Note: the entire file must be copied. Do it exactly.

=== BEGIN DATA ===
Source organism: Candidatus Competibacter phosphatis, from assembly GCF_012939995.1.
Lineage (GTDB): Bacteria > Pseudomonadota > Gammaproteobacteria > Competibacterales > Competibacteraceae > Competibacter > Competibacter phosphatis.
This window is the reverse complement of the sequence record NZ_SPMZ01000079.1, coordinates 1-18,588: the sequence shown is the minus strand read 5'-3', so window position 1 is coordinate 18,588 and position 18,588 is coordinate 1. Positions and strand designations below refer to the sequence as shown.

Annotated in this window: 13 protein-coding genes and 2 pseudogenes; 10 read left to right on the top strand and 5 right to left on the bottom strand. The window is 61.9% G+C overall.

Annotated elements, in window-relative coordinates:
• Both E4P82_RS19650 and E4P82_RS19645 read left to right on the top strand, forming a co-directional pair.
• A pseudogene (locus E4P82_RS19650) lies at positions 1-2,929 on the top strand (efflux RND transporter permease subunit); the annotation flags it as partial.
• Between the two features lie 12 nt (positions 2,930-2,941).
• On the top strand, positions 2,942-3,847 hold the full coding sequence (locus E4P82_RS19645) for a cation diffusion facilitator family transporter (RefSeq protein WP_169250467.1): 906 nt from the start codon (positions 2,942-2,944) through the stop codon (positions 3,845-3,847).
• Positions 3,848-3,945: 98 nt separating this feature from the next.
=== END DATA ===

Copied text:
Source organism: Candidatus Competibacter phosphatis, from assembly GCF_012939995.1.
Lineage (GTDB): Bacteria > Pseudomonadota > Gammaproteobacteria > Competibacterales > Competibacteraceae > Competibacter > Competibacter phosphatis.
This window is the reverse complement of the sequence record NZ_SPMZ01000079.1, coordinates 1-18,588: the sequence shown is the minus strand read 5'-3', so window position 1 is coordinate 18,588 and position 18,588 is coordinate 1. Positions and strand designations below refer to the sequence as shown.

Annotated in this window: 13 protein-coding genes and 2 pseudogenes; 10 read left to right on the top strand and 5 right to left on the bottom strand. The window is 61.9% G+C overall.

Annotated elements, in window-relative coordinates:
• Both E4P82_RS19650 and E4P82_RS19645 read left to right on the top strand, forming a co-directional pair.
• A pseudogene (locus E4P82_RS19650) lies at positions 1-2,929 on the top strand (efflux RND transporter permease subunit); the annotation flags it as partial.
• Between the two features lie 12 nt (positions 2,930-2,941).
• On the top strand, positions 2,942-3,847 hold the full coding sequence (locus E4P82_RS19645) for a cation diffusion facilitator family transporter (RefSeq protein WP_169250467.1): 906 nt from the start codon (positions 2,942-2,944) through the stop codon (positions 3,845-3,847).
• Positions 3,848-3,945: 98 nt separating this feature from the next.